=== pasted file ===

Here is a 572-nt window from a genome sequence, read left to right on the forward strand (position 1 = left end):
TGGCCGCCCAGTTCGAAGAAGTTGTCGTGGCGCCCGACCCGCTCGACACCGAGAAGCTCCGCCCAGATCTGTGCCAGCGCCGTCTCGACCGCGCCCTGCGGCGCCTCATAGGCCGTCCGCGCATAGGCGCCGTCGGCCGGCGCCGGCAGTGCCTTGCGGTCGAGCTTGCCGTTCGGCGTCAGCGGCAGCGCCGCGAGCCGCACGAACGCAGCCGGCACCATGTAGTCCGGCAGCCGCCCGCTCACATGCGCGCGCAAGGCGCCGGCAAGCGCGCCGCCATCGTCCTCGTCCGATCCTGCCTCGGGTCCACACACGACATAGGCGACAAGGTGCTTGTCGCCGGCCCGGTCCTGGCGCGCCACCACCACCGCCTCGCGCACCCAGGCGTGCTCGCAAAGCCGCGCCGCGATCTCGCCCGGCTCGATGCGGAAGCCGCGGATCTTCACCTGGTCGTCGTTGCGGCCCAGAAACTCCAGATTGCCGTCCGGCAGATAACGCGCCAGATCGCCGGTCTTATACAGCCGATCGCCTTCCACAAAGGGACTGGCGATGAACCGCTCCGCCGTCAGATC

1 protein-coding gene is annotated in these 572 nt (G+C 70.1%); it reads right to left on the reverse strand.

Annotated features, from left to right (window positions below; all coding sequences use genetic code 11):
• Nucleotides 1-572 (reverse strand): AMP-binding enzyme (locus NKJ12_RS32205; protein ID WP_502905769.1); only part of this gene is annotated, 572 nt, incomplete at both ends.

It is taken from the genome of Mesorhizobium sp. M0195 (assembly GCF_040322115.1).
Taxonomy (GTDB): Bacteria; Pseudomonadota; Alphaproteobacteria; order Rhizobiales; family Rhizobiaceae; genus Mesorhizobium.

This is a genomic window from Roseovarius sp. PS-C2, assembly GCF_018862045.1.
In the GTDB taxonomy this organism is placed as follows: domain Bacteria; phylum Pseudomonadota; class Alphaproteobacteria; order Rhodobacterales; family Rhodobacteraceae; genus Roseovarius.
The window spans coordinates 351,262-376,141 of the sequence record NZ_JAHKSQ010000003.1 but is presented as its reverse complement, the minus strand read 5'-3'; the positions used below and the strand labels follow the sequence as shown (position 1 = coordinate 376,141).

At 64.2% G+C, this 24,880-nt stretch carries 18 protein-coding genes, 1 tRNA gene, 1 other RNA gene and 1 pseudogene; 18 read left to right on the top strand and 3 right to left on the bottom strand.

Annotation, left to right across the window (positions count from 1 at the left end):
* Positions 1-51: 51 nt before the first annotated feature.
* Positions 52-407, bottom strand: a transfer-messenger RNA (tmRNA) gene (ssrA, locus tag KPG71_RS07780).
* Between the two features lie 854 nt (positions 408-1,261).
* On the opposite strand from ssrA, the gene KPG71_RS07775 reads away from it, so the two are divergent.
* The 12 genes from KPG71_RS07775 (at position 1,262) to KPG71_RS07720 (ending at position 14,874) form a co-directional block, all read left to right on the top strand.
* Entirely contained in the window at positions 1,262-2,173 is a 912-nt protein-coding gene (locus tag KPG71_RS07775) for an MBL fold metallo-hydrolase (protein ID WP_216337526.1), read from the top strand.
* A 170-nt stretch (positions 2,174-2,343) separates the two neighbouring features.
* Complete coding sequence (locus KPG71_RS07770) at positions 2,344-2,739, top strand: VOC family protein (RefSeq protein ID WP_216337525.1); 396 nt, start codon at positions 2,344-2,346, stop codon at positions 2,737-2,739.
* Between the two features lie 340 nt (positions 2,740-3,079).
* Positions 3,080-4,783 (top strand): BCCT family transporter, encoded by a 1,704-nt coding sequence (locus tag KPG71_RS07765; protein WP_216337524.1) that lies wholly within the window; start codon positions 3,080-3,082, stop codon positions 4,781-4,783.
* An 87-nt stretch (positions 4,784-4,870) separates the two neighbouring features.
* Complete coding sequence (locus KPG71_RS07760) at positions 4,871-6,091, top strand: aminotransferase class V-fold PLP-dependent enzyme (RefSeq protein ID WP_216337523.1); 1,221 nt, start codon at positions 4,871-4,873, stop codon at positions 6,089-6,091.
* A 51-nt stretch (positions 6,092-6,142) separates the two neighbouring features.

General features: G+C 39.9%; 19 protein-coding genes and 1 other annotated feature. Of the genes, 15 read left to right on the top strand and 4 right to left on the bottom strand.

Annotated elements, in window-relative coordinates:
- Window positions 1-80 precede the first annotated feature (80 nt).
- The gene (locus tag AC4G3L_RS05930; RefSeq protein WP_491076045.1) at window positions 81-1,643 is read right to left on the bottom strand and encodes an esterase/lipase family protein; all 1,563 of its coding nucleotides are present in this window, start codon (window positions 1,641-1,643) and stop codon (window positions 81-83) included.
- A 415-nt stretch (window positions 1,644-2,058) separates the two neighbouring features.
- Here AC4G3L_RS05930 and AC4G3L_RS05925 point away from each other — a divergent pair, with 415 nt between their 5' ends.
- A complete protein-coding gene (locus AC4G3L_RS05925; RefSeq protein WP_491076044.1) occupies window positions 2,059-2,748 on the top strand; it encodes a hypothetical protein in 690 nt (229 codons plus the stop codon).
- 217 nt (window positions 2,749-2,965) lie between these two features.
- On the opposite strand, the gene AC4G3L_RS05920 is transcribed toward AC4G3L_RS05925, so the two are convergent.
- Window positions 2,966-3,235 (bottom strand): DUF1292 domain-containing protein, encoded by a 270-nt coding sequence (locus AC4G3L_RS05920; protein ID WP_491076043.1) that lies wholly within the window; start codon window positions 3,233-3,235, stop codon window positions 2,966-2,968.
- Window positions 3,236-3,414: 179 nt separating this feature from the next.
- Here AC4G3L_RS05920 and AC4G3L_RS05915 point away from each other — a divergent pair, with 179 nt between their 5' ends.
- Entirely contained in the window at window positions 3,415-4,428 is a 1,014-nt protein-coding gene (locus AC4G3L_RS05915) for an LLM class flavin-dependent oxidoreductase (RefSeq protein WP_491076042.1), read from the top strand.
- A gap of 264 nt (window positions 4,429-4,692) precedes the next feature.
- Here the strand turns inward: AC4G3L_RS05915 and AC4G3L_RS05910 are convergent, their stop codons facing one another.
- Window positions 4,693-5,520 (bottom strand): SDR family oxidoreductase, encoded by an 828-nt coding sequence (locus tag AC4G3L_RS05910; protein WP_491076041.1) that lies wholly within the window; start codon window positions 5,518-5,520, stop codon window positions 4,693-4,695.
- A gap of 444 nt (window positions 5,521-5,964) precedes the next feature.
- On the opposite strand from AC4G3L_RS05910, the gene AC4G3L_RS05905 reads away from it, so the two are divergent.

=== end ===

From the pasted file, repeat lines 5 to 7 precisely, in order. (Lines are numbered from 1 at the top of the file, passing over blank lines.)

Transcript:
• Nucleotides 1-572 (reverse strand): AMP-binding enzyme (locus NKJ12_RS32205; protein ID WP_502905769.1); only part of this gene is annotated, 572 nt, incomplete at both ends.

It is taken from the genome of Mesorhizobium sp. M0195 (assembly GCF_040322115.1).
Taxonomy (GTDB): Bacteria; Pseudomonadota; Alphaproteobacteria; order Rhizobiales; family Rhizobiaceae; genus Mesorhizobium.